Kimble to no longer hunt with WVU rifle
Published: Friday, December 7, 2012
Updated: Friday, December 7, 2012 00:12
Some people are appalled, others are supportive – either way, Mountaineer Mascot Jonathan Kimble won’t be taking his official rifle hunting anymore.
Recently, videos of Kimble surfaced on the internet, sparking mixed reactions. The video shows Kimble and a freshly killed black bear, which was shot with the same rifle Kimble takes to official appearances as the Mountaineer Mascot – such as football and basketball games.
Kimble broke no laws in hunting with the rifle – officially, there are no University codes preventing him. However, he has chosen to keep his Mountaineer rifle for appearances only.
"I know other Mountaineers have gone hunting with it – to kill deer and stuff, but it’s probably just better to keep it to appearances," he said.
Reactions from students or others are varied. Some support Kimble in his participation in a "West Virginia tradition," while others express concern about the hunting methods used, the age of the bear or hunting altogether.
Kimble, an avid hunter, regularly goes hunting for deer, turkey, squirrel and most recently, bear.
"I’ve been hunting all my life. It’s part of the culture of West Virginia – living off the land," he said. "People can find offense to certain things in that, though."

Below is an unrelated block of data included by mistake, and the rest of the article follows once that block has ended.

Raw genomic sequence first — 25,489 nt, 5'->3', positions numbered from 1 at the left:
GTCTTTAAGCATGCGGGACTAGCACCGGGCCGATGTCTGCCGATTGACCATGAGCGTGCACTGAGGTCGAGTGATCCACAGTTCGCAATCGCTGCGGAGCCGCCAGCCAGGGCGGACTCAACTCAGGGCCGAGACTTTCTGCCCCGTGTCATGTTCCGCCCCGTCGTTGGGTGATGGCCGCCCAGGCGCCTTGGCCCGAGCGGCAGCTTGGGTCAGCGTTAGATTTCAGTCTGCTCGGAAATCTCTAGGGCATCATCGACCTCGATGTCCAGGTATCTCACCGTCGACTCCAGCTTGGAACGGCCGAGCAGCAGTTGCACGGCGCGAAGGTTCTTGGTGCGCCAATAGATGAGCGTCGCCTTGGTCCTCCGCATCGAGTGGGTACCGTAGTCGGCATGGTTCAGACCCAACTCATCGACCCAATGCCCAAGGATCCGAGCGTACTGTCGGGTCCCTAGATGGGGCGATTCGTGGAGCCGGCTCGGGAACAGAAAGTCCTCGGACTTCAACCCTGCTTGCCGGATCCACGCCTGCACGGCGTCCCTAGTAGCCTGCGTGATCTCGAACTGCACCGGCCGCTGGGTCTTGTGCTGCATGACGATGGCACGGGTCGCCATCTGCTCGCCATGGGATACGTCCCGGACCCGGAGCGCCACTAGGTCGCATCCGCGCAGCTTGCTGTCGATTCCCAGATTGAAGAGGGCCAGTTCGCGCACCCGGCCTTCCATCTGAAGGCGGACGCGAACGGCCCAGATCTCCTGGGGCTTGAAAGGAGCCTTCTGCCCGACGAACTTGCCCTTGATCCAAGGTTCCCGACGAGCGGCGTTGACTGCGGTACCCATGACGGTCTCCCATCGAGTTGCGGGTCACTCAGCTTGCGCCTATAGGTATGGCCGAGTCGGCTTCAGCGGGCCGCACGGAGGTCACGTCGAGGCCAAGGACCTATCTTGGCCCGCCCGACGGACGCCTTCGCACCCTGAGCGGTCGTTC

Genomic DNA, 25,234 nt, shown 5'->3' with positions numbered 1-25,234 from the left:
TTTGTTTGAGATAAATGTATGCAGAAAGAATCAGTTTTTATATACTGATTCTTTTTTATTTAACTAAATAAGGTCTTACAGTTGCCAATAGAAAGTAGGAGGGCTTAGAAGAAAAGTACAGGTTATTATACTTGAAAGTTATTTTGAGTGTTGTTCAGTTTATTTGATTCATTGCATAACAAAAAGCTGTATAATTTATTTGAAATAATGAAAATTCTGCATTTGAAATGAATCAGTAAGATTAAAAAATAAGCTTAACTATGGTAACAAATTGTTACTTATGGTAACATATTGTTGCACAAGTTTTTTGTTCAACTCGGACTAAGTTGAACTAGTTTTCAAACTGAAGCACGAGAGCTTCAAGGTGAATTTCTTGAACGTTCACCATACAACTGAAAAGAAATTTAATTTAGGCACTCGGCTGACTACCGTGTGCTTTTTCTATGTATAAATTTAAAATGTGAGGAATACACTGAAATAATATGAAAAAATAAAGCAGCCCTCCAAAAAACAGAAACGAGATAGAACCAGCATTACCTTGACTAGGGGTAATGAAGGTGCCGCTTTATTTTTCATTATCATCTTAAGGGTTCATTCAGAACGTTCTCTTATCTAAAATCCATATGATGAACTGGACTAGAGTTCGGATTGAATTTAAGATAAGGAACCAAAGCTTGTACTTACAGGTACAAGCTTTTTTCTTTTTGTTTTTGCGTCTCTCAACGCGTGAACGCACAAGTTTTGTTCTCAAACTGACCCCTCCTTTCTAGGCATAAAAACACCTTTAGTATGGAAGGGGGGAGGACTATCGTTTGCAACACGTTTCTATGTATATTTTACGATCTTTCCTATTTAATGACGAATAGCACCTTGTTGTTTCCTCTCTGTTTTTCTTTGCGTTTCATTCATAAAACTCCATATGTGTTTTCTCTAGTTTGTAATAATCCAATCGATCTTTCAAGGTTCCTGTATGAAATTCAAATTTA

Because he has appearances virtually every day of the week, Kimble keeps the official rifle with him.
"It’s part of the persona of the Mountaineer, but he broke no rules," said University representative John Bolt.
Bolt said Kimble made the decision after a
conversation with University officials.
"He agrees that’s not a good thing to do," he said. "There was nothing prohibiting what he did, but he’s not going to do that again."
The rifle was officially presented to Kimble during the Passing of the Rifle Ceremony in April from former Mountaineer mascot Brock Burwell.
Bolt said Kimble agreed with University officials on the use of the rifle.
"We have no issue with Jonathan or anybody who wants to go hunting and follow the rules," he said.
"But it’s the use of the University symbol that’s probably appropriate."
The rifles presented to the Mountaineers are made by local artisan Marvin Wotring Sr., who has been custom-building the Mountaineer rifles for the past 27 years.
Although Kimble won’t be taking the official rifle, he said he will continue hunting.